The armament fitted to HMAS Castlemaine was removed post World War II when she served as a training vessel. A replacement quick firing (QF) 4 inch gun, a Bofors anti-aircraft gun and an Oerlikon machine gun were refitted following conversion to a museum ship. None of these weapons were the actual pieces fitted when HMAS Castlemaine was in commission. A replica depth charge thrower has been mounted on the starboard side of the ship. Today, visitors can see all the armaments, and traverse and elevate the guns just as our servicemen did.

The corvettes were well armed for their size, with main armament consisting of either a 3 inch or 4 inch main gun, two depth charge racks which dropped the charges over the stern and two launchers which fired over the sides, multiple anti aircraft guns and a range of smaller machine guns. Originally a 20mm Oerlikon was mounted on the stern. In 1944 this was replaced by a 40mm Bofors which had greater range and fired a heavier round than the Oerlikon. Ammunition carried included 282 3 inch or 4 inch shells, 30 regular and 20 heavy duty depth charges and 2,500 rounds for each anti-aircraft gun. In addition to this, crewmen had access to standard issue 0.303 inch rifles and pistols. Corvettes were not fitted with torpedo tubes.

Deck gun
Deck gun
The armament mix allowed the corvettes to fulfil the intended purposes of escort and patrol vessel with ease, being able to engage enemy aircraft, light vessels such as submarines and other small ships and to provide close inshore support when landing troops.

HMAS Castlemaine's main armament was the 4inch gun mounted forward of her bridge. When completed, her 4 inch gun was BL.Mk.IX on a CP Mk.I mounting. The projectile and the propellant, which was contained in a consumable silk bag, were loaded separately. In 1943 the gun was replaced by a Mk.XIX 4 inch Q.F. gun on a CP Mk.XXIII mounting. The 4 inch gun was a quick-firing weapon, defined as one in which the propellant charge and the projectile were made up as a single unit. The current mounting was built in Bendigo Victoria, the gun, stamped M.A. L.A. M.T.C. Mk XXIII, had a range of 4-5 miles and fired a range of specialised shells. It has a rifled barrel for greater accuracy. It is not the actual weapon mounted on the ship during World War II.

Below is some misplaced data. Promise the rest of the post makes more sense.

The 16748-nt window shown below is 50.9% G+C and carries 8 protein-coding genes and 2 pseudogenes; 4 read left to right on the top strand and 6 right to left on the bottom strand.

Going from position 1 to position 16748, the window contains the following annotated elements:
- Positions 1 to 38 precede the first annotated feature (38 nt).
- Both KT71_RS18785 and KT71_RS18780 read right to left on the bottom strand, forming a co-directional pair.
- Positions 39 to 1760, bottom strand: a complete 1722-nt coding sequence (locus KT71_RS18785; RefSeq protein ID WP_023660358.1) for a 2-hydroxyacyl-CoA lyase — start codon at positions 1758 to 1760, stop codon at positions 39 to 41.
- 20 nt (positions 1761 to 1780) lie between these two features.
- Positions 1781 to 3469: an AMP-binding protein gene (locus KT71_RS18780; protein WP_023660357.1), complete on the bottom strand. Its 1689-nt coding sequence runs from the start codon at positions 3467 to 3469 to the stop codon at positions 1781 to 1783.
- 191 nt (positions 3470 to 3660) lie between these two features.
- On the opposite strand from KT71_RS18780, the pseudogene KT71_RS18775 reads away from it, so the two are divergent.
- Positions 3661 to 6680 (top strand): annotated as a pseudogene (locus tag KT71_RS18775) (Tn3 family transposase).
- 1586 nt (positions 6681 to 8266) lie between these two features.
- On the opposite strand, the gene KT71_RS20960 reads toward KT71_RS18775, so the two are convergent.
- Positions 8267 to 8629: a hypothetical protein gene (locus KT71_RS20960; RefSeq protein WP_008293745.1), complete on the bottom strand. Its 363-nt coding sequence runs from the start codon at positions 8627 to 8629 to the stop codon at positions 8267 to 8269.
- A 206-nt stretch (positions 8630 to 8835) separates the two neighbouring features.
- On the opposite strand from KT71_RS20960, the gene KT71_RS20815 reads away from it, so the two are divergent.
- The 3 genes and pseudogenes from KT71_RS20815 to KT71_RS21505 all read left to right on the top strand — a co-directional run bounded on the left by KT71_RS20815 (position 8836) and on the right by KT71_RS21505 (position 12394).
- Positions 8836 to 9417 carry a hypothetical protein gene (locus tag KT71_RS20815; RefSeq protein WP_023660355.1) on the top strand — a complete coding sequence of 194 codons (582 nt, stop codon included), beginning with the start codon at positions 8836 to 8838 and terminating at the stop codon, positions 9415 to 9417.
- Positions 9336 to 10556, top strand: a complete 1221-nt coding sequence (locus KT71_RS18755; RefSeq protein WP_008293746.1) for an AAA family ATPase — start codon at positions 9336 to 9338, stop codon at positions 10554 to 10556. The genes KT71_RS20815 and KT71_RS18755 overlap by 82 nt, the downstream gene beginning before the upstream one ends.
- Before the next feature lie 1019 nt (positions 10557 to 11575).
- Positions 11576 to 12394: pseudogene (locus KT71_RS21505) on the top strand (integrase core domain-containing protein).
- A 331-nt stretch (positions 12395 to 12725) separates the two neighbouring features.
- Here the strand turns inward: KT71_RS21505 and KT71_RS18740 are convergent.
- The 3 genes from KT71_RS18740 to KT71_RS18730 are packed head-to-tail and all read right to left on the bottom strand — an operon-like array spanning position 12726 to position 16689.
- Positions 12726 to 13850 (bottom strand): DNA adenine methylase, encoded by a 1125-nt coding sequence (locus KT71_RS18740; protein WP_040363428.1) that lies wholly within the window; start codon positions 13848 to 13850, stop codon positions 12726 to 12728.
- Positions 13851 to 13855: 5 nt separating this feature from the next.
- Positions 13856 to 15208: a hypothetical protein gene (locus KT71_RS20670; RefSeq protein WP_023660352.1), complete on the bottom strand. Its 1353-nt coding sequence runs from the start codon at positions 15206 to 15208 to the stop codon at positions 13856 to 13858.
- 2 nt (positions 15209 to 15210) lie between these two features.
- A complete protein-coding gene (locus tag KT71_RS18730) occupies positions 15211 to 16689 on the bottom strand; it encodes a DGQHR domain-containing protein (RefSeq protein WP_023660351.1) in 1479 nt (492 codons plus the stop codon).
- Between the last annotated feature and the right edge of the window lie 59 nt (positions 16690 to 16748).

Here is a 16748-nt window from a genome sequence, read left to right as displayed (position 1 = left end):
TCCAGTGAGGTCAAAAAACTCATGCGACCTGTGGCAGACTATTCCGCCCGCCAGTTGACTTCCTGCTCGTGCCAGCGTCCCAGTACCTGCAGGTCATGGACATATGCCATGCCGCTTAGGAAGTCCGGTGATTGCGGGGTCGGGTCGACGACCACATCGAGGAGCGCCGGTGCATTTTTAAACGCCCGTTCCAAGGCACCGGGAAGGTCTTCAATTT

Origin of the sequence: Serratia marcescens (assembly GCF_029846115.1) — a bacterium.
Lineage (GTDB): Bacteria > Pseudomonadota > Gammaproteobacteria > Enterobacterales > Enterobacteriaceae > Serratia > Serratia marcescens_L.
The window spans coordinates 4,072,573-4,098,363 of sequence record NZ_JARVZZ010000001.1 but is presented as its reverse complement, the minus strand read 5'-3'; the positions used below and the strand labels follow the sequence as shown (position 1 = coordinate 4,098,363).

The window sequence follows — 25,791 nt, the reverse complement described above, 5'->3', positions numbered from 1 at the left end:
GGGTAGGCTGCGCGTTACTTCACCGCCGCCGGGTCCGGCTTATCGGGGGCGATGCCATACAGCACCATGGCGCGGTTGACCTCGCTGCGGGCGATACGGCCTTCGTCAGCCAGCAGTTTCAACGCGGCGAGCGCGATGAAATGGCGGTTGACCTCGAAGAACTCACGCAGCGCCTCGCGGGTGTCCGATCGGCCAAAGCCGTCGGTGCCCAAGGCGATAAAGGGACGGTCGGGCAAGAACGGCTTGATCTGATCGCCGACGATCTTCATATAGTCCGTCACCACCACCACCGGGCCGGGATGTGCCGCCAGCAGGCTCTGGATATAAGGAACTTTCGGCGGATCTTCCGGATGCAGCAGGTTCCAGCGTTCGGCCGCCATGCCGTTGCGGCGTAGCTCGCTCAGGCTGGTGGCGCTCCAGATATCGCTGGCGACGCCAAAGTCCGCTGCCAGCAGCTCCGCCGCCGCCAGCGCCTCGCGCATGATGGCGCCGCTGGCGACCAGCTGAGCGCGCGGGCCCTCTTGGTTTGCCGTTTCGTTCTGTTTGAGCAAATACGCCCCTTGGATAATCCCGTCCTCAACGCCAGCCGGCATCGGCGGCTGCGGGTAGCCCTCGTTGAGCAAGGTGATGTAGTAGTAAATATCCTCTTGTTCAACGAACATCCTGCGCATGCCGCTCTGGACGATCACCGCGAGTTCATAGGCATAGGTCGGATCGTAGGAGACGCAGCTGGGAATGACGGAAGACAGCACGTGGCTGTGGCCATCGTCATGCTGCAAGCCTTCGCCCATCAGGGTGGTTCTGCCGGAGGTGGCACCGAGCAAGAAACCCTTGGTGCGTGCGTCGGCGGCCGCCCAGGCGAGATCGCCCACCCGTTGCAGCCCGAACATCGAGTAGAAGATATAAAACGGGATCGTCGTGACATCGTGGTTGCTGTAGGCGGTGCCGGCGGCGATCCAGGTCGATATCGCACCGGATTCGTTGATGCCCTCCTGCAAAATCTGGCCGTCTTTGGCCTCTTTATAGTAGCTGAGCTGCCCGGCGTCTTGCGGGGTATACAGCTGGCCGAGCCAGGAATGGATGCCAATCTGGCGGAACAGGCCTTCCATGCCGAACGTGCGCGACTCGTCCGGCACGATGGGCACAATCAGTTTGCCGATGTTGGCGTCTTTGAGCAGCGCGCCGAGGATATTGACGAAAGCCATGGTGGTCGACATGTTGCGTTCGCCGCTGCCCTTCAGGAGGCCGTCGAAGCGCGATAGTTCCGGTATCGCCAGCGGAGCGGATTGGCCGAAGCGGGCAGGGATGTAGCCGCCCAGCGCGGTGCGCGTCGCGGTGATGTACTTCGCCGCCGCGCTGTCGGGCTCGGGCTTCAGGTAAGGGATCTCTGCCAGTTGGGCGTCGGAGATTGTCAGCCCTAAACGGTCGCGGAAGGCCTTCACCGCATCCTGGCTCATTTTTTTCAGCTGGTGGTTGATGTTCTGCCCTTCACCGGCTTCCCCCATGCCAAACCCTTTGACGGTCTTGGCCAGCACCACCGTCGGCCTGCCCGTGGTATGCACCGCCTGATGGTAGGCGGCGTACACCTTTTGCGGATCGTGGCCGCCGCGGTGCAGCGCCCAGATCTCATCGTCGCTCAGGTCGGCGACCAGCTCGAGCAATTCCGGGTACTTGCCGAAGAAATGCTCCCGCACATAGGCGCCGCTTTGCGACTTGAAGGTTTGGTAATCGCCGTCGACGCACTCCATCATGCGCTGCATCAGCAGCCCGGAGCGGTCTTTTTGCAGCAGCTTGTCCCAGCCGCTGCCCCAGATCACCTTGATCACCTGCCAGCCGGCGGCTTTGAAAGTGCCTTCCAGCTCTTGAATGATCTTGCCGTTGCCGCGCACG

The gun was operated by a five man crew consisting of two loaders, a breechman and gun trainer, all holding the gunnery rating and under the direction of a gunlayer of leading gunner rating. The gunlayer’s role, in addition to leading the team, was to adjust the elevation of the barrel as directed by the gunnery officer stationed on the bridge and fire whilst the trainer’s role was to traverse on to the target. Loaders selected shells and placed them in the open breech whilst the breechman’s job was to open and shut the breech, ensuring shells were primed and the gun was ready to fire. There was no director to control the firing centrally which meant the aiming was done by the gun crew.

Shells available were tailored to specific roles such as anti-ship, semi-armour piercing for anti-submarine work, fragmentation for anti-aircraft use and star shells which were used for illumination. The 4inch gun was not only more powerful than the 3 inch guns mounted on other Bathurst class ships but was preferred by crews as it gave a softer 'whoomp' sound when firing than the 3inch, which gave a sharper 'crack' and caused more strain on the ears. As with all armaments onboard, a stock of ready-to-use ammunition was kept on hand in nearby lockers with more being carried up from the magazine as needed.
Original image of an Oerlikon gun and crew
Original image of an Oerlikon gun and crew. Courtesy IWM